"I haven't achieved anything in 2020"

Hello 2021, when one of the sentences I hear is "oh no, I have not achieved anything last year". All the New Year's resolutions for 2020 have gone down the drain, and the few that remained had not been possible because of a certain virus. So most of us spent the majority of the year licking our wounds. Or trying to be painfully optimistic that this would pass by summer, only to realise in November that it did not. Then it was December and the year was over. The resolutions are undone, great plans have not happened but the feeling of being worthless is very present. 

Please stop this train of thought right here and right now. Best of all, leave it in 2020! "Oh great, now I all my worries have faded away ­čÖä" 

It is hardly that easy and it will take time but your worth is not bound to your achievements or how productive your are. This is a mayor misconception - and not to sound too communist - you are not a machine or a product that is meant to function perfectly all the time no matter the conditions.

Of course, this concept of "function not matter what and do well," gets drilled into us as early as school. After all, you have to perform with no regards of what goes on at home, if your friends support you or if they actively hate you because you have no clue who Tokyo Hotel are ( no don't worry if you don't). It sounds silly, but those were serious problems as a teenager, and this even glosses over the children who lived with domestic neglect or abuse. 

In the end, it did not matter which effected you, you had to perform. You had to do well in exams, raise your wee hand during class, always be nice to the teachers, and reach the next checkpoint by passing this exam ... 

If you did not perform? Or if you did not reach this achievement? You automatically paid the prize. You failed your classes. There was disappointment from all around, teachers, fellow students, family, and yourself. So is it hardly surprising that when school already taught us that life is a to do list that you must not fail, that this sentiment would reflect in all aspects of out private and adult life.

Almost everything has to have goals: find a partner, marry, children. Find a job, reach a certain level in the company. Start running, run 10k, run a half-marathon ... read a certain number of books etc. Hardly anyone starts out trying anything new just for the sake of exploring, trying, and because it makes them happy even if they are shit at it. 

For example, when I tell people I run a blog I often hear "aww, and do you make money with it? :)" which I don't because I actively chose against it. This, of course, leads to bafflement because for them my blog's worth is coupled to its networth. 

Meanwhile, I measure it by how much I enjoy writing for it, if a book review gets interesting, how I can shape a sentence, and if I can make my point in a way that I want to. "Oddly" enough, I still get the views that new bloggers would crave for but in the end, it is only there for me and meant to do me well, give me an outle.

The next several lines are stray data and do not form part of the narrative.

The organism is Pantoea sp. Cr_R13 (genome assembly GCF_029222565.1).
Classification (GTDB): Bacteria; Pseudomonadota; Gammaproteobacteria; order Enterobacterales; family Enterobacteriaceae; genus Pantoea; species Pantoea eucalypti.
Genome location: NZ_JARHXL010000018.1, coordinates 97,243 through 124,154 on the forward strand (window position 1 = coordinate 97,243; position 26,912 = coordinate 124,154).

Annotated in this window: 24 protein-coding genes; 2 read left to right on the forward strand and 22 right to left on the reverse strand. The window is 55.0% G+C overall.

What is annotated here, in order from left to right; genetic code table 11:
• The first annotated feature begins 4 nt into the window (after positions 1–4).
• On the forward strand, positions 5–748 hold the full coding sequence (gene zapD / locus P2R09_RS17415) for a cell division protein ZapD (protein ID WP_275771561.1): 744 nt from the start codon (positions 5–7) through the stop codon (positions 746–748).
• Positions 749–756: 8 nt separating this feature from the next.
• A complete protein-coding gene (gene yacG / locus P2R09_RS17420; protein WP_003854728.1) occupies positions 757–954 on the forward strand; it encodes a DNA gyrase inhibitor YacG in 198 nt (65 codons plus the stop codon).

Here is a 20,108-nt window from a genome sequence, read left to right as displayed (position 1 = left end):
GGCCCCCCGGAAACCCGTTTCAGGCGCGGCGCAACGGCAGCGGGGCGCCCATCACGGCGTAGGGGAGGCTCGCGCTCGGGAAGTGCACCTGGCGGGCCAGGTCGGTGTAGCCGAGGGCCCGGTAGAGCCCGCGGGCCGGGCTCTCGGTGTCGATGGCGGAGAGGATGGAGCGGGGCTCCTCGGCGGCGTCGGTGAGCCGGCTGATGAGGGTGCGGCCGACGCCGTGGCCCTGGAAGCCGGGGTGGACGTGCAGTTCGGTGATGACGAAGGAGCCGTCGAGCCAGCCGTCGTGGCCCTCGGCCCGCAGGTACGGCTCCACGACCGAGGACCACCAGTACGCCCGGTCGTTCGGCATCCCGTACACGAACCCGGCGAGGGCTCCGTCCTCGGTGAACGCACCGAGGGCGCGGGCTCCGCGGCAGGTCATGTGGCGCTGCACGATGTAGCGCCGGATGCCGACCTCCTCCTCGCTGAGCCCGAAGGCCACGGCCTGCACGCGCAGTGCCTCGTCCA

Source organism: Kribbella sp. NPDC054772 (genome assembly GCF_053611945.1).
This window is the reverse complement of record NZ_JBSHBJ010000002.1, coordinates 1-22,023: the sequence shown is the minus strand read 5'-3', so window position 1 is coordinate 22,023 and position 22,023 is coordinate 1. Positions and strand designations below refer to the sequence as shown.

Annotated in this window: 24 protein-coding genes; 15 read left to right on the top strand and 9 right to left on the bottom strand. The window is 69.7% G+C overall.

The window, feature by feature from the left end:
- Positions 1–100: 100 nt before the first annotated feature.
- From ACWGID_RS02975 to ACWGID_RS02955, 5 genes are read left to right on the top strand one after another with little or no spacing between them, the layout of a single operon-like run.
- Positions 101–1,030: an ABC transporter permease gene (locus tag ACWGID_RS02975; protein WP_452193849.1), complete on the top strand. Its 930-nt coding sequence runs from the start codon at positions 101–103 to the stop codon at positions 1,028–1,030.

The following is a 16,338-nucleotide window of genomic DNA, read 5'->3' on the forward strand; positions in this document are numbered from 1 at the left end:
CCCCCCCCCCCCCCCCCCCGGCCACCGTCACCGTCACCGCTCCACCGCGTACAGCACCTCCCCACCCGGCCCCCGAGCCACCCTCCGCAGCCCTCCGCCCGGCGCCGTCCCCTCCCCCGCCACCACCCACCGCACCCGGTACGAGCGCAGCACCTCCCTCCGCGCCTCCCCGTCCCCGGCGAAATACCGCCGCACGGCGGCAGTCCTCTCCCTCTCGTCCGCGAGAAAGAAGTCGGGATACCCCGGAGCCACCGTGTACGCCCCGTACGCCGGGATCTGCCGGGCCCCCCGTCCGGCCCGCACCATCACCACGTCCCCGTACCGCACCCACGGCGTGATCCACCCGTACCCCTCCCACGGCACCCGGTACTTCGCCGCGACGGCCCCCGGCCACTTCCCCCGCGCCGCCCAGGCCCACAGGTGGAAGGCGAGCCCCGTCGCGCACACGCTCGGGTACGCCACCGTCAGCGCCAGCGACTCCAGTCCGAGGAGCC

Is this sentiment wrong? No, of course not! After all, life is not a to do list where you have to collect all the achievements! 

Of course, you can't help the wistful look at your resolutions and seeing them crumble. For all that I know, half of the things on your list were not even possible due to various restrictions. This is hardly your fault and regret and sadness are perfectly normal responses to this. Those emotions, alongside stress, are sky rocketing ever since the first lockdown. 

On a daily basis you are bombarded with infection numbers, death tolls, how deadly this virus is, and on the other side are the maskless people, calling this a hoax. This is not exactly a relaxing environment and does not even take work into account: maybe you're an essential worker - having to work in all of this -, or your are in home office but are struggling with loneliness. Maybe you even lost your job.

Those are all very real factors that have an influence on your mental wellbeing. Days, weeks, and months with hardly a pause, and then you are still expected to perform well and write 1000 words per day to achieve an arbitrary self-set goal? 

The reason why you did not, was because either your mental health pulled the brake for you - which meant that you simply could not, feeling numb and exhausted. Or that you took this step yourself. 

Looking after your mental wellbeing is one of the most important tasks in life. Without it, nothing really works. Despite this being most obvious this year, hardly anyone mentions it. 

It is perfectly normal to feel sadness over not having achieved certain things this year but it is also important to look at why. After all, this year gives you very good reasons why exactly this has not happened. It was not your fault, and all the emotions you are feeling are valid. After all, 2020 was a shit year, and may it be remembered as such. 

However, your worth is not related to the achievement boxes you tick in the course of your life. 

Even so, there are a lot of smaller things that we do every day that get overlooked all the time: making someone smile, sending a nice message, encouraging someone, petting a cat, sharing a nice photograph because the other person will enjoy it, leaving a comment, sharing a funny story on the internet, or just making it out of bed to take the trash out. 

Instead of "I haven't achieved anything" and look at the small victories that can't be measured.

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